I would say that forensics, like all science, has always been driven by advances in technology. That's certainly true for research, but putting these tools to practice in the field lags behind for obvious reasons. It's kind of like the delay from new drug development to being used in the population. They have to do clinical trials to meet the burden of public safety, and we have to do validation studies to stand up to scrutiny in a court of law. It takes time.
I'm not bothered that people have different views and, in fact, criticism and skepticism are vital to the scientific pursuit
On the microbiome front - there has been a real boom of late in this area, how close are you to establishing a predictable change in the microbiome pattern following death? What are the big challenges?
This work has gone really fast and there are several groups tackling it from different angles. I do think it's very close, because in our very first paper on the topic, we developed a statistical model that was more accurate, through a longer period of time, than any tools currently available. I think the logical next step is to combine the various approaches being worked on and conduct a large-scale multi-site study at human decomposition facilities. From there, it just needs field testing and then we can start trying it in case work. I think it's a few years away from being used in the field, at least tentatively.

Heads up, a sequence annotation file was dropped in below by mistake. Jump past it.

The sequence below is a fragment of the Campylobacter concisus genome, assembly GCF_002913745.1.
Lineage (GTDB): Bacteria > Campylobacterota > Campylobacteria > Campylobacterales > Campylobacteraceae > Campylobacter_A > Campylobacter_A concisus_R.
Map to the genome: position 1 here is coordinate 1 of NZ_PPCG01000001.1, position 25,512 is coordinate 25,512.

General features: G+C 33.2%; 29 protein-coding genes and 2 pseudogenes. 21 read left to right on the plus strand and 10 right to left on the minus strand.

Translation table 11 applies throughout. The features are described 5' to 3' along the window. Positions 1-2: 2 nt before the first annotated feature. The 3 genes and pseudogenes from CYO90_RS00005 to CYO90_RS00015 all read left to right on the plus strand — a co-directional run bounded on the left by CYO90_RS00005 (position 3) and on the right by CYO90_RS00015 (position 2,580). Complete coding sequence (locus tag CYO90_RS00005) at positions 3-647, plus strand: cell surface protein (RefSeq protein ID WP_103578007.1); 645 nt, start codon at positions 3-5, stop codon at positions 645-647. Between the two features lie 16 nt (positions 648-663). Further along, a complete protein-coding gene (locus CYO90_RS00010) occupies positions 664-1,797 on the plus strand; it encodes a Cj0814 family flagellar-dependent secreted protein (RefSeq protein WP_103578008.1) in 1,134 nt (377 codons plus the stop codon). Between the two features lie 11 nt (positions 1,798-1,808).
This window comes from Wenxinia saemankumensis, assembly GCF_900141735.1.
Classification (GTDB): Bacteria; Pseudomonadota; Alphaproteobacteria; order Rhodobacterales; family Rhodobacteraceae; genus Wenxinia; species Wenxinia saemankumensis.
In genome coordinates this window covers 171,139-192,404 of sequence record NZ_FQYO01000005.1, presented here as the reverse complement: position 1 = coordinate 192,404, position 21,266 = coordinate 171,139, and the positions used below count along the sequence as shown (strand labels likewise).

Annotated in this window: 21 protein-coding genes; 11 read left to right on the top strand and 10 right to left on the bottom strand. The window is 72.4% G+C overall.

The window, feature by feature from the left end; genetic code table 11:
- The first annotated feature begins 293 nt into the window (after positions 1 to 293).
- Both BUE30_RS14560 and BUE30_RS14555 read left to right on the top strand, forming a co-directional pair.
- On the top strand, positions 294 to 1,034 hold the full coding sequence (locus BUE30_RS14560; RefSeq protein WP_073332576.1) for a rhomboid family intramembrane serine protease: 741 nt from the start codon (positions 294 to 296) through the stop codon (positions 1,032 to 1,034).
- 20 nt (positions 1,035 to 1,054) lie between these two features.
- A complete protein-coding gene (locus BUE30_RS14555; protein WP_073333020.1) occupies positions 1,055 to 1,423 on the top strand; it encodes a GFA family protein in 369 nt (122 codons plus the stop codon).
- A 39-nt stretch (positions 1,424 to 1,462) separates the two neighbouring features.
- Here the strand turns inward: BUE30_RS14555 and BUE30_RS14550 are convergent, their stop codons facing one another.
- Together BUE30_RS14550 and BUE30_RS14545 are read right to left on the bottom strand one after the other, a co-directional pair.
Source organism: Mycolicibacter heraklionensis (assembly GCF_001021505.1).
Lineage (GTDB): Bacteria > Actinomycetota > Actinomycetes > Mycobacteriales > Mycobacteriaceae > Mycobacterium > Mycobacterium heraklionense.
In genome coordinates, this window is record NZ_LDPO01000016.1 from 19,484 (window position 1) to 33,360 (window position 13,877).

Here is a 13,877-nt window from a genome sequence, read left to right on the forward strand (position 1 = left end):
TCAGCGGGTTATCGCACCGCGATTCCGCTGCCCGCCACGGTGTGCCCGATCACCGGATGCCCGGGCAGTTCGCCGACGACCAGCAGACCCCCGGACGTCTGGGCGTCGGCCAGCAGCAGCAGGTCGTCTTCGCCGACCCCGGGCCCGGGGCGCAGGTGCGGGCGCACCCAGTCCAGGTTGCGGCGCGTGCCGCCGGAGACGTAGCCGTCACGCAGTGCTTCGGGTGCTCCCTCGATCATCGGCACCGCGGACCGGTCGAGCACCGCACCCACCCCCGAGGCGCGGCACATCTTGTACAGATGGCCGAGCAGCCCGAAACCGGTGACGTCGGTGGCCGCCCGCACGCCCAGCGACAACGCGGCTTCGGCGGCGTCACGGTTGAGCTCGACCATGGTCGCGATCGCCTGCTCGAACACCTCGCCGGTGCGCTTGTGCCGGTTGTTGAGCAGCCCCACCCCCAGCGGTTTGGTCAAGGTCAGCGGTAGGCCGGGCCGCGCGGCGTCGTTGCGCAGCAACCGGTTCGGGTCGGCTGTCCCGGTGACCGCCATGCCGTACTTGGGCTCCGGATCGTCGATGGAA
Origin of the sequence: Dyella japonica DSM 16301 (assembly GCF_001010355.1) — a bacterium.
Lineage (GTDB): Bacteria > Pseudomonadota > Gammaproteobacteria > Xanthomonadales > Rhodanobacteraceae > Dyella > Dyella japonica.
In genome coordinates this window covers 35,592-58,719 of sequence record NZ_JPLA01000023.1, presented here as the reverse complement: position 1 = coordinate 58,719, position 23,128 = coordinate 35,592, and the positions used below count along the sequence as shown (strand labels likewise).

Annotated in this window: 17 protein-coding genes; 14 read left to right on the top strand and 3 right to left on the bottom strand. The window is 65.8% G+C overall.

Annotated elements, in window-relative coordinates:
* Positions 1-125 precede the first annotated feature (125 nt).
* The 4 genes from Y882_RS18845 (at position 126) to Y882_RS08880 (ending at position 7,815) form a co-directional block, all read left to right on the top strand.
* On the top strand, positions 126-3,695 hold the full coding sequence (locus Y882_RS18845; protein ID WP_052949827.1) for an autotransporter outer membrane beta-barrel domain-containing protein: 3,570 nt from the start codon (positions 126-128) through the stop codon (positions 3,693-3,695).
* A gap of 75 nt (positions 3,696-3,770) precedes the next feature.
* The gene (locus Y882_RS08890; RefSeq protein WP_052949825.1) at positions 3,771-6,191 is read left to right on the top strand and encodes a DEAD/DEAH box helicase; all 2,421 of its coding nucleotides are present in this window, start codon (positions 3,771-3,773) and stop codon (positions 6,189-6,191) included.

The biggest challenges are variability among individuals but also in the state of human remains when they are discovered. These are the inevitable challenges of a scientific question that always presents itself in an uncontrolled environment with many unknown variables, but machine learning is extremely powerful at seeing through statistical noise, so I'm hopeful.
Wearing your other hat, you are a great science populariser with books, blogs and television appearances. Why do you think this aspect of being a scientist is so important?